Following my last little article on WordPress plugins I can’t live without, it made me remember something I’d done recently to my WordPress installation. If your a WordPress user which runs WordPress on a server rather than a wordpress.com hosted account then you’ll understand that each time you install or remove a plugin you have to provide FTP information in order for WordPress to correctly locate the wp-content/plugins directory and get authorization to add or remove a plugin.
This while small can become quite tedious, but did you know you can get WordPress to remember the FTP information forever? Which means you won’t have to constantly keep typing in your password each time you add or remove a plugin!
It’s nothing complicated, all you need to do is locate your wp-config.php file which is located within the first directory of your wordpress installation. For example if your whole website runs off WordPress your wp-config.php file will be located within the public_html folder. If you have set up your wordpress installation within a sub directory such as blog so you URL is www.mywebsite/blog/ then the wp-config.php will be within the first level of that directory. Once you’ve located the wp-config.php file open it up in some form of text editor, you edit it via your webhost control panel or over FTP it’s up to you.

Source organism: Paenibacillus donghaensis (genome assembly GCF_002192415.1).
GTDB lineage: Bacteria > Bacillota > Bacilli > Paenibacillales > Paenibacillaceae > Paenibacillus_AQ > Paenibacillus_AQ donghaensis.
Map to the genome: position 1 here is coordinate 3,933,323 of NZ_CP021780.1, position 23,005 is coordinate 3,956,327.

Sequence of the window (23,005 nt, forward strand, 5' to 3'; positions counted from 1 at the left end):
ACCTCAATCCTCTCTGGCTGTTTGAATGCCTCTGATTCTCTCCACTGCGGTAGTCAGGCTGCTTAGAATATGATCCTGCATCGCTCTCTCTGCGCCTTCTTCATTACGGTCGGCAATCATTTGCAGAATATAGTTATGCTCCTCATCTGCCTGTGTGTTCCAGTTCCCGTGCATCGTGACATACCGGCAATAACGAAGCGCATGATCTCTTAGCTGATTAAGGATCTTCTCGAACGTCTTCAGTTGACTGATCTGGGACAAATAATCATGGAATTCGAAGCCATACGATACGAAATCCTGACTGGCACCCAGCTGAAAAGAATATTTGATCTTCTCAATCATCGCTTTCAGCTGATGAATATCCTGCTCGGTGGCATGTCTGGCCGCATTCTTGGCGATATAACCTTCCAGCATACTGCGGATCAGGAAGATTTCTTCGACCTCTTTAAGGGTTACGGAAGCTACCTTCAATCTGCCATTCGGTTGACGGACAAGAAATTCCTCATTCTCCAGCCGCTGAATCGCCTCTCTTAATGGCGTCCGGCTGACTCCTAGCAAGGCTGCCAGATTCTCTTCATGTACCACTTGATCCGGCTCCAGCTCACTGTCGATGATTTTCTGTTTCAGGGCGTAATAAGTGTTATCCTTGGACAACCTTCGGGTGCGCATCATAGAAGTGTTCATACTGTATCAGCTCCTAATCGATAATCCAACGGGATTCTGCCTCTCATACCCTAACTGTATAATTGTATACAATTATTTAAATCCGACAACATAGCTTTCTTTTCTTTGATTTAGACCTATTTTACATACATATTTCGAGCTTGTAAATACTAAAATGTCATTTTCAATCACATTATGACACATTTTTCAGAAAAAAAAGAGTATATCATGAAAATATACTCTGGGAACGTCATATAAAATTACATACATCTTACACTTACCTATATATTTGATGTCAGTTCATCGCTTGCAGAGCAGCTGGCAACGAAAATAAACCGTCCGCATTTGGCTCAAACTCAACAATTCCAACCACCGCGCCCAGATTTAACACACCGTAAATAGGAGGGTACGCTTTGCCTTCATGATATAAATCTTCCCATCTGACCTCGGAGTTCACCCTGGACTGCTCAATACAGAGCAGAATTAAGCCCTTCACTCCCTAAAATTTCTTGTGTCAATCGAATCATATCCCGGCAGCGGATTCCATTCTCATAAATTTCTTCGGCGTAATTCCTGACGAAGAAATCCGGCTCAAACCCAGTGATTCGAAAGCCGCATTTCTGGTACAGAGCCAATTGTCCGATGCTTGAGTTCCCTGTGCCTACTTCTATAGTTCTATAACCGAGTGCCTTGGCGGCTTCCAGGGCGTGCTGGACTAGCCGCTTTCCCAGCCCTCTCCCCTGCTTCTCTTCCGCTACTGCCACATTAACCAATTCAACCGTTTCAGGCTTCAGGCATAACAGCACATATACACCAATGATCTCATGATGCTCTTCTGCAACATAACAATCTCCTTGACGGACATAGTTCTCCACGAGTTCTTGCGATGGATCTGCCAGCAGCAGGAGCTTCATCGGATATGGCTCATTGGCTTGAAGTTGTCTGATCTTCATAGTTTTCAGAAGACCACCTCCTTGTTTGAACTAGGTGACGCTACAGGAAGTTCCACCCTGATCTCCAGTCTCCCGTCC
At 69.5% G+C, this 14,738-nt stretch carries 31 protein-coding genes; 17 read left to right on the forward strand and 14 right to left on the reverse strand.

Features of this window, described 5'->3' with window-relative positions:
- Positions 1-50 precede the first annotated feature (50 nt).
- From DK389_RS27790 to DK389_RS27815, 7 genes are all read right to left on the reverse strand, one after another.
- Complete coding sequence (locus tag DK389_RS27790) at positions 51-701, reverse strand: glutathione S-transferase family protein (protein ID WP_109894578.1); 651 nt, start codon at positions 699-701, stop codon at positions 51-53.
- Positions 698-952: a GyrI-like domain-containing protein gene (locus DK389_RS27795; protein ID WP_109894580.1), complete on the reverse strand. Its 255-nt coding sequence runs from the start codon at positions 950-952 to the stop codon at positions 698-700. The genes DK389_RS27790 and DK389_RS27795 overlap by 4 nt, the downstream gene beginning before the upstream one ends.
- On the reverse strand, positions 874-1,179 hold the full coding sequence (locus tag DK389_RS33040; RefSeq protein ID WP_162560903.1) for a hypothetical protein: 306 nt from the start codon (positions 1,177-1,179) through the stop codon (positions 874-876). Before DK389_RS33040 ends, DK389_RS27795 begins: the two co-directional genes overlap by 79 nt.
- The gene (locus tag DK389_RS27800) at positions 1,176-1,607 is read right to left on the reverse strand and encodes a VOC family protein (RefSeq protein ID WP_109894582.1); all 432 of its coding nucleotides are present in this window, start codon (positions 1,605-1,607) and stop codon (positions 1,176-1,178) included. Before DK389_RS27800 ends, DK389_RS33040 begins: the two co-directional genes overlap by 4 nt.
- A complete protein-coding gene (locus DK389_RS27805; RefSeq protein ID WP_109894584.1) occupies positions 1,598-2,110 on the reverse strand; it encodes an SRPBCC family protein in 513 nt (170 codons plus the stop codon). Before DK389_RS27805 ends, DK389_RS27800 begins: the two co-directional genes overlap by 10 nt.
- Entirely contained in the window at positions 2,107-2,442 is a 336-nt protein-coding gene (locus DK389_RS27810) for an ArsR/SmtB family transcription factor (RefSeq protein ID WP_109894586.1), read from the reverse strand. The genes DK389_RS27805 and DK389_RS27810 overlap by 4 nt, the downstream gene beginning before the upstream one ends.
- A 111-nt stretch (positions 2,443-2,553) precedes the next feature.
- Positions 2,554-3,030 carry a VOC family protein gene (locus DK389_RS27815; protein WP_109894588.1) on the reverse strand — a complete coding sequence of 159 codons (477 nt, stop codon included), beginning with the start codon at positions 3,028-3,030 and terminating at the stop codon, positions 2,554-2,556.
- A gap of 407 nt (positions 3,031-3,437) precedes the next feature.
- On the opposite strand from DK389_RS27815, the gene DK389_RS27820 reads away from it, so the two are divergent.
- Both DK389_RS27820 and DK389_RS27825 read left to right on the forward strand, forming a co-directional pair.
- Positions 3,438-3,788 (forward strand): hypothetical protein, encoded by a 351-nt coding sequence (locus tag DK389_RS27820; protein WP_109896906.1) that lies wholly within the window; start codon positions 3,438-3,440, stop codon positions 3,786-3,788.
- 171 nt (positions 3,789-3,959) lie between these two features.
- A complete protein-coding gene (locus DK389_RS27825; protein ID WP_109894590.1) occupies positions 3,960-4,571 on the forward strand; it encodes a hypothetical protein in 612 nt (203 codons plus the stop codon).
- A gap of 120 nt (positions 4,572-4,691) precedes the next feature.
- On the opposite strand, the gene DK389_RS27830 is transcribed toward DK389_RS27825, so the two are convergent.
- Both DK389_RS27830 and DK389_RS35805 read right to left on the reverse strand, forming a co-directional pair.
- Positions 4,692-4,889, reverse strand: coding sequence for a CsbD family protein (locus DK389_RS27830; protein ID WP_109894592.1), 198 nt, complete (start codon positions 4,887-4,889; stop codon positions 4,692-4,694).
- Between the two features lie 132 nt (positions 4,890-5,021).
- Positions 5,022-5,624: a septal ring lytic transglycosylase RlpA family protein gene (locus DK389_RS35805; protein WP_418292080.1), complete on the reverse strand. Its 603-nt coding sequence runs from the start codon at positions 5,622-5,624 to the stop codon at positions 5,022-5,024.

Now once you’ve got your wp-config.php file open this is where I will say, DON’T CHANGE ANYTHING. This file (while small) controls part of your WordPress installation and changing any part of it can stuff up your WordPress powered website unless you know what your doing. Scared you enough? Continue reading. Luckily we won’t be changing anything just adding a couple of lines to the file. Scroll down to the bottom of the wp-config.php file until you see ?> This represents the closing tag of a PHP script. We are going to be adding a couple of lines just before the closing tag. Make sure it’s before and not after the closing tag otherwise it won’t work. Add the following just before the end PHP tag:
/* WordPress FTP Information (For removing the constant password request on plugin install and removal) */ define("FTP_HOST", "mywebsite.com"); define("FTP_USER", "username"); define("FTP_PASS", "mypassword");
You will need to change the example data to your settings. Your FTP address is typically just your website URL and 9 times out of 10 your FTP username is what you webhost control panel username is. Usually webhost control panel usernames are 7 letters or less, and your password, well only you know that! If you are unsure of your FTP account details contact your host, im sure they’d happily enlighten you!
Save your changes to your wp-config.php file and thats it. You can now go ahead and test out your addition by installing a plugin using the Add new feature (Only in WordPress 2.7 +) you should fine that the plugin will install without requesting your FTP password. This addition to your wp-config.php file will also remove the need for you to enter a password when you delete a plugin also.
Hope my quick tip is useful to all you WordPress users out there!